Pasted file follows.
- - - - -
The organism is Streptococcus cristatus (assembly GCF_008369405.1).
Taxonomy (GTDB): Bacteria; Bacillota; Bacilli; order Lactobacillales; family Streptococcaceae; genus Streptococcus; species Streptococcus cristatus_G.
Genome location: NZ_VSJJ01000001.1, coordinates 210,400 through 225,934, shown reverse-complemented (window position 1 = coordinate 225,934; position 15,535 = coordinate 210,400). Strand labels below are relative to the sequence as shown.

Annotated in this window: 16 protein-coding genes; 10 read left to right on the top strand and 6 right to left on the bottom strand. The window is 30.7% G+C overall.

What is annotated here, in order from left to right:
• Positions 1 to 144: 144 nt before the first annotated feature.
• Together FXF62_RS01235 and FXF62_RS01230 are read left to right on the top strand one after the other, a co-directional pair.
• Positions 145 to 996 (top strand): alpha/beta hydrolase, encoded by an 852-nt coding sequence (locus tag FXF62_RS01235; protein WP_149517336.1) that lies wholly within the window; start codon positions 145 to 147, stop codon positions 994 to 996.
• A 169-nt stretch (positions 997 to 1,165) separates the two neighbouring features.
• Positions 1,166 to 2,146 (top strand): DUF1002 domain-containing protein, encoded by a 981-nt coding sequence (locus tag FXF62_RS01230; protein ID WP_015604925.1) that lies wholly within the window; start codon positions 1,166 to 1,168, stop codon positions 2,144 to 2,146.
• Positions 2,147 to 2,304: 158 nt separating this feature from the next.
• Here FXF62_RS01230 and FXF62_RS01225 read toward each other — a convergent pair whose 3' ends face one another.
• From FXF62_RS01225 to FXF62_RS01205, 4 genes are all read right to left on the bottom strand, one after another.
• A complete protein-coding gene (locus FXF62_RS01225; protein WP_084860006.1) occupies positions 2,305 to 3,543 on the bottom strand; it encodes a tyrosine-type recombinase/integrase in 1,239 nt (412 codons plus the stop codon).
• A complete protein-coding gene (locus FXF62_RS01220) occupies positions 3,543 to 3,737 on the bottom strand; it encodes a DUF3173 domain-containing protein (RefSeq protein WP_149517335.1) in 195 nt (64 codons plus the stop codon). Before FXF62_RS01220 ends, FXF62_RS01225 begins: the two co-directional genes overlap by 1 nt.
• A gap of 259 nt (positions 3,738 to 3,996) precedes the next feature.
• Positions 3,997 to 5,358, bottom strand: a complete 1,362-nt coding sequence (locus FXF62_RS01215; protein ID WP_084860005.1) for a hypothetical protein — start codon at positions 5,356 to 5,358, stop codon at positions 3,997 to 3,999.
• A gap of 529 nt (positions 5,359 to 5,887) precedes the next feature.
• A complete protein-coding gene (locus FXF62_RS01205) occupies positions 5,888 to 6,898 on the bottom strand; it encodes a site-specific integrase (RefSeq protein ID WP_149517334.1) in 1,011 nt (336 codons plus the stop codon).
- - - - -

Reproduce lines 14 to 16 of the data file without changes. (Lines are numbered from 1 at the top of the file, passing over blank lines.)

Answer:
• A complete protein-coding gene (locus FXF62_RS01225; protein WP_084860006.1) occupies positions 2,305 to 3,543 on the bottom strand; it encodes a tyrosine-type recombinase/integrase in 1,239 nt (412 codons plus the stop codon).
• A complete protein-coding gene (locus FXF62_RS01220) occupies positions 3,543 to 3,737 on the bottom strand; it encodes a DUF3173 domain-containing protein (RefSeq protein WP_149517335.1) in 195 nt (64 codons plus the stop codon). Before FXF62_RS01220 ends, FXF62_RS01225 begins: the two co-directional genes overlap by 1 nt.
• A gap of 259 nt (positions 3,738 to 3,996) precedes the next feature.